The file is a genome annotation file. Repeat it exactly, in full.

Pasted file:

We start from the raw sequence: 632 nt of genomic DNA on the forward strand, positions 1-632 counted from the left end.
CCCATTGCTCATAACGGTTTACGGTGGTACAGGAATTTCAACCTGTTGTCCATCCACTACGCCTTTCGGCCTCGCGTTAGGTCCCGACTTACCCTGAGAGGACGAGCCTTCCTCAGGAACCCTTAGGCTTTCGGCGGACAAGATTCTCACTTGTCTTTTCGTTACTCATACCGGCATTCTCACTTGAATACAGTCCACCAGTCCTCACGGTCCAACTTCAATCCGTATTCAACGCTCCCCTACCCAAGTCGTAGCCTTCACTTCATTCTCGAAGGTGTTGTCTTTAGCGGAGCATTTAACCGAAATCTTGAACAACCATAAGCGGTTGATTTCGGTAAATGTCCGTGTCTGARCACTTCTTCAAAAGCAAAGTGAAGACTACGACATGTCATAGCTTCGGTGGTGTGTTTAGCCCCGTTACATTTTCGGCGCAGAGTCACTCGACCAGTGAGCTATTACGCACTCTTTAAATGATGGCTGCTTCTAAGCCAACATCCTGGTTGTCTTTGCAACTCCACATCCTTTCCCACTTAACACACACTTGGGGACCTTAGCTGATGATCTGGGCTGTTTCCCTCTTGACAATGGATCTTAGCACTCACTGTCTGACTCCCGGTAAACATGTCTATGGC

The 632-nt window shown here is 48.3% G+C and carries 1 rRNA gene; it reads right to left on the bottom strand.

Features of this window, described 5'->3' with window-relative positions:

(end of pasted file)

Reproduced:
We start from the raw sequence: 632 nt of genomic DNA on the forward strand, positions 1-632 counted from the left end.
CCCATTGCTCATAACGGTTTACGGTGGTACAGGAATTTCAACCTGTTGTCCATCCACTACGCCTTTCGGCCTCGCGTTAGGTCCCGACTTACCCTGAGAGGACGAGCCTTCCTCAGGAACCCTTAGGCTTTCGGCGGACAAGATTCTCACTTGTCTTTTCGTTACTCATACCGGCATTCTCACTTGAATACAGTCCACCAGTCCTCACGGTCCAACTTCAATCCGTATTCAACGCTCCCCTACCCAAGTCGTAGCCTTCACTTCATTCTCGAAGGTGTTGTCTTTAGCGGAGCATTTAACCGAAATCTTGAACAACCATAAGCGGTTGATTTCGGTAAATGTCCGTGTCTGARCACTTCTTCAAAAGCAAAGTGAAGACTACGACATGTCATAGCTTCGGTGGTGTGTTTAGCCCCGTTACATTTTCGGCGCAGAGTCACTCGACCAGTGAGCTATTACGCACTCTTTAAATGATGGCTGCTTCTAAGCCAACATCCTGGTTGTCTTTGCAACTCCACATCCTTTCCCACTTAACACACACTTGGGGACCTTAGCTGATGATCTGGGCTGTTTCCCTCTTGACAATGGATCTTAGCACTCACTGTCTGACTCCCGGTAAACATGTCTATGGC

The 632-nt window shown here is 48.3% G+C and carries 1 rRNA gene; it reads right to left on the bottom strand.

Features of this window, described 5'->3' with window-relative positions: